Learning Hub
Jay Chopra

Jay Chopra

8th Jul 2022

Related Articles

Episode 42 | Mapping the Future of Work with Bruce Daisley
Do you treat your data as an Asset?

Jay Chopra: Taking the radical approach to navigate change

“Creative thinking is not a talent, it is a skill that can be learned. It empowers people by adding strength to their natural abilities which improves teamwork, productivity and, where appropriate, profits.” – Dr Edward de Bono

The business world is rapidly changing, so rapidly that every day we wake up with challenges we have never encountered before. How can we ensure that we rise to the challenge of this constant change and proactively create the future of work, instead of being sucked into the vortex of the post-Covid world? The answer is by nurturing and harnessing radical creativity.  

The problem is, however, that creativity is perceived as an intangible concept that lacks proper definition and is difficult to operationalise. In our work, we define creativity as the habit of thinking differently to generate ideas, both big and small, that have business value. This business value can reach from a brand-new product idea, to a new HR practice, to safety improvements on a manufacturing site.  

As children, we are very creative and think expansively, but many of us lose this innate ability when we are taught to think more rationally and reductively in education, and at work. We start to default to the unproductive habit of thinking “harder.” Thinking harder does not lead to creativity, but to frustration when we are unable to come up with the new solutions required. We need to have the courage to think differently if we want to embrace radical creativity.   

To be radically creative, we need to reach a level of absurdity and apparent irrelevance in our thinking; ideas that are so far out there, they do not seem to have a direct connection with the challenge that requires solving.  

Let’s look at an example: an airline wants to increase revenue. In a brainstorm meeting, a colleague suggests putting seats on the wings of the airplanes. An absurd idea, right? Before judging too soon, let’s embrace this level of absurdity. Of course, it is impossible to put actual seats on the wings, but what is the key concept of the idea? No screaming children? Now, let’s ask ourselves how else this key concept could be achieved: adult-only flights?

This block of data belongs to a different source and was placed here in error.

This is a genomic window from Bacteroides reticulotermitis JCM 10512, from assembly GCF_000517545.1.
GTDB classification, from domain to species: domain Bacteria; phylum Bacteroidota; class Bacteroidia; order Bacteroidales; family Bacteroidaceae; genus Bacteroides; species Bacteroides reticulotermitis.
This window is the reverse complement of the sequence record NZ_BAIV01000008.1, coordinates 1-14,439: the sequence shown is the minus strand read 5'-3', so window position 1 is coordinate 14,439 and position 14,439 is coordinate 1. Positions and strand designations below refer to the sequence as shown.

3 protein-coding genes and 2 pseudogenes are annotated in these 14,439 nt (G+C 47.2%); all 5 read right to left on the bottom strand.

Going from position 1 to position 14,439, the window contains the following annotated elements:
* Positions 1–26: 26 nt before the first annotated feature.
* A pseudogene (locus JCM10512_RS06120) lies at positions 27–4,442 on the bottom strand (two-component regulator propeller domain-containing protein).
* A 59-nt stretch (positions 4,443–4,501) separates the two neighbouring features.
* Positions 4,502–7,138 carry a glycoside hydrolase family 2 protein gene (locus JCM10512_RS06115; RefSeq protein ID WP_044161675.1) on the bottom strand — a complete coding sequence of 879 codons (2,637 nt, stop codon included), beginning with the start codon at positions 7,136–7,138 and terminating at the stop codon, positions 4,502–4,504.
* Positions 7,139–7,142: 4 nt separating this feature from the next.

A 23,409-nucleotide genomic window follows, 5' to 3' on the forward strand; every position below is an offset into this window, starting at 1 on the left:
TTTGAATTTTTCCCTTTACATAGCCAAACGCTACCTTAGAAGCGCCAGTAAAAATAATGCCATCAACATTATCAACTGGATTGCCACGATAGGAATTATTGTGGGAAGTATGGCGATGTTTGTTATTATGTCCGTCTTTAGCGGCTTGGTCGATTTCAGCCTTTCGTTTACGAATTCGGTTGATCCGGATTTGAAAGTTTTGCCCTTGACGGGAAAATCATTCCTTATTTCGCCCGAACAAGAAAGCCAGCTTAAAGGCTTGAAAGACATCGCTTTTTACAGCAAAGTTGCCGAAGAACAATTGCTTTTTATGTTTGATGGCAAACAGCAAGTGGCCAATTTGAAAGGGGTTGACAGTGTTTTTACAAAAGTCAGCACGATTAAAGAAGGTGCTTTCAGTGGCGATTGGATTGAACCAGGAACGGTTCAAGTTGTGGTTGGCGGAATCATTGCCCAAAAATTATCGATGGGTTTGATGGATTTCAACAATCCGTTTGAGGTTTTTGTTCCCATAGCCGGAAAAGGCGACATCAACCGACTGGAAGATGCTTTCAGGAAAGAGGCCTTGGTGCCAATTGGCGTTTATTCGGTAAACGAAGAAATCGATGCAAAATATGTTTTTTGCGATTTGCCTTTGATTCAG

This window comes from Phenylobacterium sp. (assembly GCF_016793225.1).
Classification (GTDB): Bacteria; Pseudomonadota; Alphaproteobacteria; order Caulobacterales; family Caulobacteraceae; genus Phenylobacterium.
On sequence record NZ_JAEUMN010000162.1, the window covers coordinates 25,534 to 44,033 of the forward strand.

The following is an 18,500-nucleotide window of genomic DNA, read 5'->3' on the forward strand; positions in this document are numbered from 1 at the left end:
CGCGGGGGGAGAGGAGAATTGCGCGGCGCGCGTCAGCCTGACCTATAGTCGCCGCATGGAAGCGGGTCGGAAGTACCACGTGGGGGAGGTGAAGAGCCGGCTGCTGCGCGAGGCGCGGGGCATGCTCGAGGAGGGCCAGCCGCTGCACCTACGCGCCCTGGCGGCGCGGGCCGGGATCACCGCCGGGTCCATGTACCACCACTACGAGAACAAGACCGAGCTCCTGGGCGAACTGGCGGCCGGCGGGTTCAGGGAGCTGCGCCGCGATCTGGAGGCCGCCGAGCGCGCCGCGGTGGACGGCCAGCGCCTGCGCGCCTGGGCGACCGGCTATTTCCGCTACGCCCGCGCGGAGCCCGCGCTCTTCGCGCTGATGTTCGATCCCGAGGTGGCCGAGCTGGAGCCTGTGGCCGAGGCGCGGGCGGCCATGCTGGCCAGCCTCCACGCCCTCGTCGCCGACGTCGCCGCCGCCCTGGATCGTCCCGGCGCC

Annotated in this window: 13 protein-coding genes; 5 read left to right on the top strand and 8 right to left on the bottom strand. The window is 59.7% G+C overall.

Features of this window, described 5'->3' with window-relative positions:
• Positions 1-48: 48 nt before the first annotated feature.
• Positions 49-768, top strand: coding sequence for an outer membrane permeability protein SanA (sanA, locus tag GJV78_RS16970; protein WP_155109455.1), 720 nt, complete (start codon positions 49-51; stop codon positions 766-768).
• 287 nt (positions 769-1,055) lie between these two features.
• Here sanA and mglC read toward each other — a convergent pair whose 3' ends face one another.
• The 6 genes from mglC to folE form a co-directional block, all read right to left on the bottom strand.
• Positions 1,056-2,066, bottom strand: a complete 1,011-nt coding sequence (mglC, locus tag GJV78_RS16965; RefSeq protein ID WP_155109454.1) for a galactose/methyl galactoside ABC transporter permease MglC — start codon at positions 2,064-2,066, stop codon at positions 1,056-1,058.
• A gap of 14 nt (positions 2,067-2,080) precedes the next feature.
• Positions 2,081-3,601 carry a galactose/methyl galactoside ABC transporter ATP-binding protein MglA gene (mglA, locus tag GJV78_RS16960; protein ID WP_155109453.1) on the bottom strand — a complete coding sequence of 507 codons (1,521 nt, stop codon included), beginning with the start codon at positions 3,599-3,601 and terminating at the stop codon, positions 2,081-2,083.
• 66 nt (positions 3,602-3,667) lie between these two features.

By using these two simple steps, we have come up with an idea that arguably, we would not have come up with by simply thinking harder, and it is realistic to implement and offers a competitive edge. 

To help further define how to nurture and operationalise radical creativity, we need to embrace the following five creative habits: 


Indicating is the practice of clearly stating what stage of the creative process we are currently in (expansive or reductive). Most conflict in the creative process arises when there is no clear indication if we are in the expansive or reductive phase, as these opposite thinking styles cannot happen at the same time.  


To develop radically creative ideas, we need to break out of our habitual thought processes. Provoke your thinking by using creativity tools, stepping away from your desk and going for a walk, or by talking it out with a colleague that thinks differently to you. 


Fuelling is all about growing and nurturing ideas to explore their potential. Instead of judging ideas too soon and thinking reductively, make sure to spend some time exploring every idea until it is developed into a full concept. The key is to create an environment where ideas have a chance to grow and develop instead of getting shot down prematurely. 


Where do you have your best ideas? Whatever your answer might be, it most likely will not be “At my desk!” But why is that? At work, our brains are in busy beta brainwaves. However, to be truly creative, we need to access our creative alpha brainwaves. This can be achieved by playing, relaxing, laughing, or repetitive actions. Do not be afraid to step away from your desk and let go.  


And speaking of not being afraid, have the courage to think absurdly and be radically creative. Courage is about consistently reaching outside your comfort zone and taking calculated risks to make a shift happen. Have the courage to speak up and share your ideas, and also have the courage to listen to other people’s ideas. Sounds a little too risky? Start small and slowly build your courage muscle by practicing taking calculated risks on small things before jumping into the deep end.  

By following these five creative behaviours, you will be able to nurture and operationalise radical creativity in a way that will help you navigate change better. It will also foster collaboration within your organisation, drive innovation culture, and allow for more organisational agility. Let radical creativity become an integral part of your workday and see for yourself. 


■ Jay Chopra is an IMI Associate faculty member and Managing Director of Making Shift Happen, a boutique organisational development consultancy, focused on improving performance by making work more human. Anne Mahler is the Academy Lead and Organisational Development consultant at Making Shift Happen. 

This article was first published in the Irish Examiner on 7th July, 2022. Click here to read it online.

For more IMI Insights, go here.

IMI Corporate members can enjoy access to webinars, in-person events and other benefits. You can find out more about Corporate Membership here.

Did you enjoy reading this article?

Upcoming Events

If you're interested in this IMI Member Insight, you may be interested in these upcoming IMI events.